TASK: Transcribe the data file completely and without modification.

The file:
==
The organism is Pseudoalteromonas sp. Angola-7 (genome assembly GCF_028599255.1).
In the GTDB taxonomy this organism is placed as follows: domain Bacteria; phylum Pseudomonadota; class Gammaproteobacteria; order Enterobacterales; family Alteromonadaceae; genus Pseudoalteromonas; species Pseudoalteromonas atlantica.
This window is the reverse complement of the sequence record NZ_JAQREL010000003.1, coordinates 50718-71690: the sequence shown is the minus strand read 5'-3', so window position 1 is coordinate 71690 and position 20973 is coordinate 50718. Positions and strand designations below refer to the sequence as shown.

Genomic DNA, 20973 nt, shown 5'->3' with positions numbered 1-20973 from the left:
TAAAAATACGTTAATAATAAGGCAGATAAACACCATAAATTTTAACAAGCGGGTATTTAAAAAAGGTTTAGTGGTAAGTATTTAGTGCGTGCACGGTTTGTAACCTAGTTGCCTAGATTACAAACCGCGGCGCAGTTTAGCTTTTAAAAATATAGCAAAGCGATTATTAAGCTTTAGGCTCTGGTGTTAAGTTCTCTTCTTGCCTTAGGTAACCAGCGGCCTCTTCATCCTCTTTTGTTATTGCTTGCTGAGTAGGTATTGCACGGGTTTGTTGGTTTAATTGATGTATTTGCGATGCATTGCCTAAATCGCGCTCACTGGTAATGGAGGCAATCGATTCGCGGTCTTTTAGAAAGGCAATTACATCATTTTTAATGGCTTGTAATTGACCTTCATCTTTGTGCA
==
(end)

The organism is Pseudoalteromonas sp. Angola-7 (genome assembly GCF_028599255.1).
In the GTDB taxonomy this organism is placed as follows: domain Bacteria; phylum Pseudomonadota; class Gammaproteobacteria; order Enterobacterales; family Alteromonadaceae; genus Pseudoalteromonas; species Pseudoalteromonas atlantica.
This window is the reverse complement of the sequence record NZ_JAQREL010000003.1, coordinates 50718-71690: the sequence shown is the minus strand read 5'-3', so window position 1 is coordinate 71690 and position 20973 is coordinate 50718. Positions and strand designations below refer to the sequence as shown.

Genomic DNA, 20973 nt, shown 5'->3' with positions numbered 1-20973 from the left:
TAAAAATACGTTAATAATAAGGCAGATAAACACCATAAATTTTAACAAGCGGGTATTTAAAAAAGGTTTAGTGGTAAGTATTTAGTGCGTGCACGGTTTGTAACCTAGTTGCCTAGATTACAAACCGCGGCGCAGTTTAGCTTTTAAAAATATAGCAAAGCGATTATTAAGCTTTAGGCTCTGGTGTTAAGTTCTCTTCTTGCCTTAGGTAACCAGCGGCCTCTTCATCCTCTTTTGTTATTGCTTGCTGAGTAGGTATTGCACGGGTTTGTTGGTTTAATTGATGTATTTGCGATGCATTGCCTAAATCGCGCTCACTGGTAATGGAGGCAATCGATTCGCGGTCTTTTAGAAAGGCAATTACATCATTTTTAATGGCTTGTAATTGACCTTCATCTTTGTGCA